Titanium is harder to work with than aluminum. I don’t know who your friend is, but he must not do any machining. Stronger metals are always harder to work with. They are harder to bend, cut, or drill into. The saw blades and drill bits wear out faster and are more expensive because you have to use something stronger than the metal you are working. Any steel saw can cut aluminum, but most of them cannot cut titanium. The only downside to machining aluminum is that if it gets too hot from the blades it can melt a bit and gum them up.

    Then again, I haven’t done any machining for a few years, so maybe waterjets, laser-cutters, and other such devices have improved to the point where they work well on titanium. Then the machining issues would go away. Except possibly for bending, which is definitely necessary for wings and bodies of planes.

  12. Bob A commented on Aug 1

    Do they keep prices lower for big customers just because they like them??? Or is it because they have made long term pricing agreements…

  13. Stan commented on Aug 1

    Interesting article, but it states “with rising prices of lumber…”. Has anyone looked at the fact that since the fall of 2004, lumber futures are 40% off their peak? Pull the wool on me for one item, and I doubt everything else in the article.

  14. darland commented on Aug 1

    Prices for titanium and carbon frames have come down significantly in the past 10 years as more and more frame manufacturers are using these materials. Remeber when titanium used to be known as “unobtainium”. I do not doubt that ultra high end fabricators like Seven, Merlin, Temple, Roark, etc are experiencing increases in their cost inputs, but they are able to pass it on and (then some) because there is a surplus of poseurs with fat wallets who can afford $5k + rides. There was a time when this was A LOT for a bike. No more. Furthermore, there was a time when only the most high end of frames were made of carbon. Now you can find a sub $2000 carbon road bike without much trouble. Road bikes are not any more driven by the cost of frame material as Nikes are driven by the cost of resin.

  15. Bob commented on Aug 2

    Scorpio said, “Titanium alloys used in aircraft design are impervious to oxidation.”

    I am a jet engine mechanic. We have to test out tools for cadmium because the engine manual states that titanium and cadmium are dissimilar metals. This means oxidization can occur if we use cadmium plated tools on titanium parts of the engine. Oxidization causes unneccessary stresses that could lead to catostrophic failure.

  16. John Navin commented on Aug 6

    I’m a few days late to this conversation, but I wanted you to notice that the CEO of TIE bought $1.3 million worth of his company’s stock on 7/25/06, according to page C13 of the WSJ.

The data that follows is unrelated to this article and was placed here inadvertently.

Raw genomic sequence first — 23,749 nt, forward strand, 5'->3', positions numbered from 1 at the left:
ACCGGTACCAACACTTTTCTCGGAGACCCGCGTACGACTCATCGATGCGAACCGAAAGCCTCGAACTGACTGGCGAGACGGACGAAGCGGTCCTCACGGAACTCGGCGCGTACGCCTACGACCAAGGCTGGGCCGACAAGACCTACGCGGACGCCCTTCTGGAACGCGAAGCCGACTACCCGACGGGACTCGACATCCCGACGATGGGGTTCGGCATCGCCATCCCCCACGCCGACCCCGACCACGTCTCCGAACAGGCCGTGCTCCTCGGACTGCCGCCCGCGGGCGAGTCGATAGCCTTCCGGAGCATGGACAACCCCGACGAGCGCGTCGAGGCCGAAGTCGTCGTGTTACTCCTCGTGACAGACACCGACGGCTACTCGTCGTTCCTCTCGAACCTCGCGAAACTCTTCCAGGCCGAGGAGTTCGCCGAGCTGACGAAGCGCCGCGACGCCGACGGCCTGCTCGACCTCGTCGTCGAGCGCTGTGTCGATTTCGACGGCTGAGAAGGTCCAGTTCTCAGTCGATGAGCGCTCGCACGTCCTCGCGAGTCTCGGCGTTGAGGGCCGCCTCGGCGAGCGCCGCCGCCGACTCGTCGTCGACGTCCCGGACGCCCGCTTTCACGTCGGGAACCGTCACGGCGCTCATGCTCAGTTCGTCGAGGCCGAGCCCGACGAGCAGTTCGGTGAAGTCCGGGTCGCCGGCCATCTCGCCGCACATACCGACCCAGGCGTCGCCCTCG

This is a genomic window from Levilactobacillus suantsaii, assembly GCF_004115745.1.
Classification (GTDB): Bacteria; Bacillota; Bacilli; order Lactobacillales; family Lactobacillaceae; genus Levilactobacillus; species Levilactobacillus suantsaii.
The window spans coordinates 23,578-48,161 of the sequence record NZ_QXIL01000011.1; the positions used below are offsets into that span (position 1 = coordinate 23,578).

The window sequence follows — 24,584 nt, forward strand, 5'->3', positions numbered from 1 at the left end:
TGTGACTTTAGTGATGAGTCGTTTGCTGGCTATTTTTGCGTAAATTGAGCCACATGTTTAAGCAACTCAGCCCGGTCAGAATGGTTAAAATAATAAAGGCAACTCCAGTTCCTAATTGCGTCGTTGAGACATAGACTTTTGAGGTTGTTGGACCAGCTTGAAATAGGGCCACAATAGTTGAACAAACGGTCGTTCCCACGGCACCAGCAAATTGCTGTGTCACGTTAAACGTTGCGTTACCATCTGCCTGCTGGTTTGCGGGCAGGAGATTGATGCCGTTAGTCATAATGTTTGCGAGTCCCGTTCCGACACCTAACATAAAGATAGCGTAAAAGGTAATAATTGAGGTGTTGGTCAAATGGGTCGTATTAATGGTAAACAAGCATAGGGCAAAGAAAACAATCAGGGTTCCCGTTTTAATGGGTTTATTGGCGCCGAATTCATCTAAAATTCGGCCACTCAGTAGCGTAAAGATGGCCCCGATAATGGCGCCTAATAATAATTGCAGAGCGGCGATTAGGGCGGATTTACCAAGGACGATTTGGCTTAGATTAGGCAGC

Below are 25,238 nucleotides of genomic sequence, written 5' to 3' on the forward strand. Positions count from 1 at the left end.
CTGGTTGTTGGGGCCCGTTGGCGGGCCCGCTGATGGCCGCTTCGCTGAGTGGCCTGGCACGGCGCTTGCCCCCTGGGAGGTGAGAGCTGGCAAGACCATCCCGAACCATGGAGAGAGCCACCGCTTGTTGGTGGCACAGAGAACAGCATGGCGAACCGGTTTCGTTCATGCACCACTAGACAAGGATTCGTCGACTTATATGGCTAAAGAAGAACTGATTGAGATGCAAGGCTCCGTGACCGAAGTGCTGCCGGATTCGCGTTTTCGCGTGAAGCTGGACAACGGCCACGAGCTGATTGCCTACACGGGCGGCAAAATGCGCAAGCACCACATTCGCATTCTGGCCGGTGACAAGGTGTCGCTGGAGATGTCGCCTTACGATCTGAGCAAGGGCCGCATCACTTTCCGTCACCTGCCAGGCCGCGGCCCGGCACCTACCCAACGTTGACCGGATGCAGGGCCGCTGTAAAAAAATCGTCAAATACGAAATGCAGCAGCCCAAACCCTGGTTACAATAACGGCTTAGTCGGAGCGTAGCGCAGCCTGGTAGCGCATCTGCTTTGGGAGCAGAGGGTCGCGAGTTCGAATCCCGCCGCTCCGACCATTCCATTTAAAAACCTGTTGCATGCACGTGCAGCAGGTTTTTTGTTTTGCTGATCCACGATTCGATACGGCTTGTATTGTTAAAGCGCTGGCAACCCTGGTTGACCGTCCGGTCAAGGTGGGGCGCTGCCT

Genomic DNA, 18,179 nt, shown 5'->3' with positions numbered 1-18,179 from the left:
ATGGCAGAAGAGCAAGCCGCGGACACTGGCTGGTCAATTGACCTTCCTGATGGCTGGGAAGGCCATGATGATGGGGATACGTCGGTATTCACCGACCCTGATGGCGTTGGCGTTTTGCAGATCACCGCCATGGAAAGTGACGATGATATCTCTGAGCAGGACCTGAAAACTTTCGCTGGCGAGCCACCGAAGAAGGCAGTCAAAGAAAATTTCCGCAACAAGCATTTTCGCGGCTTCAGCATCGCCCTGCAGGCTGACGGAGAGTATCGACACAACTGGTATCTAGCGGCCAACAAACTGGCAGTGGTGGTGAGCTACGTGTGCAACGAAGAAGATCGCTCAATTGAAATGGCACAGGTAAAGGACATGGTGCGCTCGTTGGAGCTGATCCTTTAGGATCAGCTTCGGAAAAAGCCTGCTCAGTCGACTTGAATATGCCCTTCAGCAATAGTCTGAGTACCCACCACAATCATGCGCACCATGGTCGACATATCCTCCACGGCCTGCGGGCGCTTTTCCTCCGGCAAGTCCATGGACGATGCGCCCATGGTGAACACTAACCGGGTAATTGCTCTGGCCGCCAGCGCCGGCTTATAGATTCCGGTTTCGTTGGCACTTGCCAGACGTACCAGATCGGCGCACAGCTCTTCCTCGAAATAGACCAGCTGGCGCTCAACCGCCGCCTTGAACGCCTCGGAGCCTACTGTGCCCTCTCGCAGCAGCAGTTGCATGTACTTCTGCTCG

For what it’s worth…

  17. Larf commented on Aug 8

    We should jsut build pranes out of diamonds. What a great idear. omg lolz.

  18. CyberPoet commented on Nov 21

    What everyone seems to be forgetting is the military-industrial complex’s sudden need for carbon-fiber and titanium by the boat-load due to the ongoing military conflicts (in Iraq, and to a lesser extent, Afghanistan). From body armor to HUMMV blast doors, from replacement aircraft components to missile nose-cones, the military’s need for finished products containing these compounds simply went off the scale compared to peace-time. And because it’s considered “Crucial Wartime Purchases” that the military will buy at any price-point at this instant, the parts manufacturers can afford to over-pay their materials vendors to ensure they get all the materials they want/need. And that has the trickle-down effect of making everyone else who wants to use the same materials/items have to match the same price-point (the one effectively the government is pay, indirectly), unless there is suddenly an extreme glut in the commodity — something not likely to happen as long as the war keeps chewing up parts.

    Want an interestingly insightful view? Read General Smedley Butler’s “War is a Racket” here:
    ** Note: General Butler is the only man to every receive two congressional medals of honor, to the best of my knowledge. The article is dated, but the economic truths involved in it have not changed.

    =-= The CyberPoet

  19. Jon commented on Aug 21

    and if it makes you feel better, Zoltek supplies wind energy companies, not airplanes

  20. Eddio commented on Jan 28

    Linkfest Rules, I have no idea how I got here, does anyone have a webmap? or a web GPS

  21. sheriif commented on Feb 6

    we have huge reserves of Titanium ore in one of our sites that is currently functional in nigeria.